Yancoal shareholders have given the company permission to onsell some of the thermal coal assets the company is poised to acquire from Rio Tinto for $US2.69 billion ($3.4 billion), in a move that could open the door for Swiss miner Glencore. ASX-listed Yancoal was in a trading halt on Thursday and was not expected to emerge until next week, as it prepares the final details of how it will fund the coal acquisition, which has been internally dubbed "Project Monkey King".
Rio Tinto shareholders have been urged to brush off a rare dip in the company's iron ore exports, as analysts predict strong prices for the commodity will deliver bumper first-half profits and dividends next month. Some analysts believe Rio's 2017 dividend is on track to be the largest in the company's history, due to the strength of the price of iron ore. Rio lowered expectations for its 2017 iron ore exports on Tuesday after first-half shipments fell short of market expectations.
Straight to the top: newly elected Liberals Matthew Guy (left), Michael O'Brien and Mary Wooldridge have won roles in the shadow cabinet. Photo: Paul RovereMEET Matthew, Mary and Michael. Just last week, these three Liberals were navigating their first day as MPs. By yesterday, each had taken a call from Opposition Leader Ted Baillieu informing them they would be part of his shadow cabinet.
Muck Rack makes it simple to find people, tweets, or articles that mention any name, keyword, company, hashtag etc. We've compiled this guide to help you make the most of your search.
Selecting a term
Start searching tweets, articles from media outlets, articles mentioned in tweets, journalists'
names, titles and bios with some suggested searches:
Companies or Topics (e.g. iPhone, Microsoft)
Phrases (e.g. "cloud computing") — use quotes to keep the terms together
Twitter handles (e.g. @username) — returns those who have mentioned or replied to
Names (e.g. "David Pogue")
Hashtags (e.g. #sxsw, #london2012)
Bio details (e.g. vegan, Olympics, father)
Muck Rack's Advanced Search allows for many boolean operators.
Find results that mention multiple specified terms, use AND or
+. For example, ensure each result contains both Elon Musk and Mark Zuckerberg by
searching Obama AND Romney or Obama + Romney.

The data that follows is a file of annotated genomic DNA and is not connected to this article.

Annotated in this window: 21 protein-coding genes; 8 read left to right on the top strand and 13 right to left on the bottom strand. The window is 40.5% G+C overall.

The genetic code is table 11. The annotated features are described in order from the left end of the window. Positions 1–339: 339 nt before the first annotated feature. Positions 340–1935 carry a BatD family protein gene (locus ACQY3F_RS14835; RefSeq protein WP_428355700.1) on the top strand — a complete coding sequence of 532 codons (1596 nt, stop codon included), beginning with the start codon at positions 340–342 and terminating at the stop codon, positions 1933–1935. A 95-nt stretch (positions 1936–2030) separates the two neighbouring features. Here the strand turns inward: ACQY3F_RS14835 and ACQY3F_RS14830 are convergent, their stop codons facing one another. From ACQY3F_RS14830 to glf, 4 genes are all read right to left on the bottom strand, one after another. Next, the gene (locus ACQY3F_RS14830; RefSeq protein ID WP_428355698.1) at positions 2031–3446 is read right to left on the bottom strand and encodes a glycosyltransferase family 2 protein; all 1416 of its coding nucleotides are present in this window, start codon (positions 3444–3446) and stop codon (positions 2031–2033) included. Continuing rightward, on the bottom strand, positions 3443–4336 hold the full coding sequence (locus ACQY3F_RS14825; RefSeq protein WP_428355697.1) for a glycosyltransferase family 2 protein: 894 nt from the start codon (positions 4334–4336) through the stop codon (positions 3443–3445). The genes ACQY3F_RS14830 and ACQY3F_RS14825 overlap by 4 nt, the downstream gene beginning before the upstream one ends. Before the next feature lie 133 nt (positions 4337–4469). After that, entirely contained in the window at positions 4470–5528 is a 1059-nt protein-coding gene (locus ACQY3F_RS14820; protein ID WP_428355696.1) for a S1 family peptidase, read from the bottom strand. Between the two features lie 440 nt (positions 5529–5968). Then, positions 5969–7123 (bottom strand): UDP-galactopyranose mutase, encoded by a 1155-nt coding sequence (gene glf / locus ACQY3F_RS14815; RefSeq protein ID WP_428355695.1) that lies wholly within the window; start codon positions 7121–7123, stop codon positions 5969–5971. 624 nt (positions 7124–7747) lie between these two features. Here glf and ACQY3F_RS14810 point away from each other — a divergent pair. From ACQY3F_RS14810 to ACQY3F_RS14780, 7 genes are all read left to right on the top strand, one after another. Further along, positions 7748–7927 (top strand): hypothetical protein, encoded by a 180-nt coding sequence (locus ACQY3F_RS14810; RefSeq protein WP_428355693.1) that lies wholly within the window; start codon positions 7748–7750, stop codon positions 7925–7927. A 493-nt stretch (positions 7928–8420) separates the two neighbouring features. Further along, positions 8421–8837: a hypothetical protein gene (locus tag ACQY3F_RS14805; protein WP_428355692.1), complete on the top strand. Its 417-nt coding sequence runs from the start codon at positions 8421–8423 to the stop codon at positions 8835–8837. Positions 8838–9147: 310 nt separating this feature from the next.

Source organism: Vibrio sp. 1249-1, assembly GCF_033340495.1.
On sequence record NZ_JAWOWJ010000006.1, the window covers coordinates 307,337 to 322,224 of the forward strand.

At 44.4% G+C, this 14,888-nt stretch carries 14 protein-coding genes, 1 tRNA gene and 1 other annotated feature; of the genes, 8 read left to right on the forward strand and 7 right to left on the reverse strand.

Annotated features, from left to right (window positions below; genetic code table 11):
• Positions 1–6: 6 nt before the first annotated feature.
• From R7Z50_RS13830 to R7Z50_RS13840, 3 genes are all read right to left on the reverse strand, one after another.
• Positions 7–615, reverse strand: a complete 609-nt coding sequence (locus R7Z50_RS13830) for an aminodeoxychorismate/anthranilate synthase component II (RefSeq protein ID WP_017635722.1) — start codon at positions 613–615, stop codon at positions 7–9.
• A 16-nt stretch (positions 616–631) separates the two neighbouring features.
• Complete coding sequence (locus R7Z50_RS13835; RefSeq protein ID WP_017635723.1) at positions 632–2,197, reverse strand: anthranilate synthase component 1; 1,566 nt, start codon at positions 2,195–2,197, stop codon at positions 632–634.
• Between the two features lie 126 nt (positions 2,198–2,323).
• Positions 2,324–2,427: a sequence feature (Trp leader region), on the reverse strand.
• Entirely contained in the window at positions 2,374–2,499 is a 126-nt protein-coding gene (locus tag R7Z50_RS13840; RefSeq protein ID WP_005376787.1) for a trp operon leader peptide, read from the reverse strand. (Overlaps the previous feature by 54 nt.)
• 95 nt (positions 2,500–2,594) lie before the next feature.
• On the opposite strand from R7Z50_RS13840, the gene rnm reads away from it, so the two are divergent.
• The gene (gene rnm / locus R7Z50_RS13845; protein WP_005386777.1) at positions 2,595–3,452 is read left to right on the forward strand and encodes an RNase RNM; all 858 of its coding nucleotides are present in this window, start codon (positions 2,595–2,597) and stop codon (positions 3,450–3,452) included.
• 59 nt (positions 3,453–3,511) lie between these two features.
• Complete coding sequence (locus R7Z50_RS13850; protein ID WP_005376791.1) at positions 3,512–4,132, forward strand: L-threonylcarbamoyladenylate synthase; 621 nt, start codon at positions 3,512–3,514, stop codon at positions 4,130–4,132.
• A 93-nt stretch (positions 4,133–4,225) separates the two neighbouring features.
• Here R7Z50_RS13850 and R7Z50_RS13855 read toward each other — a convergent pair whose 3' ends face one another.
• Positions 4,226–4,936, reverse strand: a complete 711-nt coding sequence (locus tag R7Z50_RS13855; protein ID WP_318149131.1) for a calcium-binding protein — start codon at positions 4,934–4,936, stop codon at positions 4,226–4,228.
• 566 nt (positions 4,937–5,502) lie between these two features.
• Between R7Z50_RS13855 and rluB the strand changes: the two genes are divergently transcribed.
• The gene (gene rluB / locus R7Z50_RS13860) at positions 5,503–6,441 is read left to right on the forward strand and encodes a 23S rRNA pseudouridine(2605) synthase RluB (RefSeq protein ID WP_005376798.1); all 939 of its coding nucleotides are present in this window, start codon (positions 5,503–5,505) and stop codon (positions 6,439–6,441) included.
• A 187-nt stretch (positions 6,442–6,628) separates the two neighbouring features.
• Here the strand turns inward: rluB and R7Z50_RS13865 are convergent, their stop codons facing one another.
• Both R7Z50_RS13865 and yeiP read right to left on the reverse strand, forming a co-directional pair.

Use the operators OR or , to broaden your search when you'd like either of
multiple terms to appear in results. (This is the default behavior of our search when no operators
are used.) For example, search for democrat OR republican to find results that refer to
Democrats and/or Republicans.
Use NOT or - to subtract results from your search. For
example, searching Disney will yield results about the Walt Disney Company as well as Walt Disney
World Resort. To exclude mentions of Disney World, search for Disney -World or Disney
When using one of these operators with a phrase, enclose it in quotation marks. For example, you can
find results about smartphones excluding Apple's iPhone 4S by searching smartphone -"iPhone
Exact case matching or punctuation
If you're searching for a brand name or keyword that relies on specific punctuation marks or capitalization, you can
find results that match your exact query by adding matchcase: before the keyword you're searching for, like matchcase:E*TRADE .
Use parentheses to separate multiple
boolean phrases. For example, to find journalists talking about having fun in Disney World or
Disneyland, search for ("disney world" OR disneyland) AND fun.
An asterisk can be used to search for any variation of a root word truncated by the asterisk. For example, searching for admin* will return results for administrator, administration, administer, administered, etc.
A near operator is an AND operator where you can control the distance between the words. You can vary the distance the near operation uses by adding a forward slash and number (between 0-99) such as strawberries NEAR/10 "whipped cream", which means the strawberries must exist within 10 words of "whipped cream".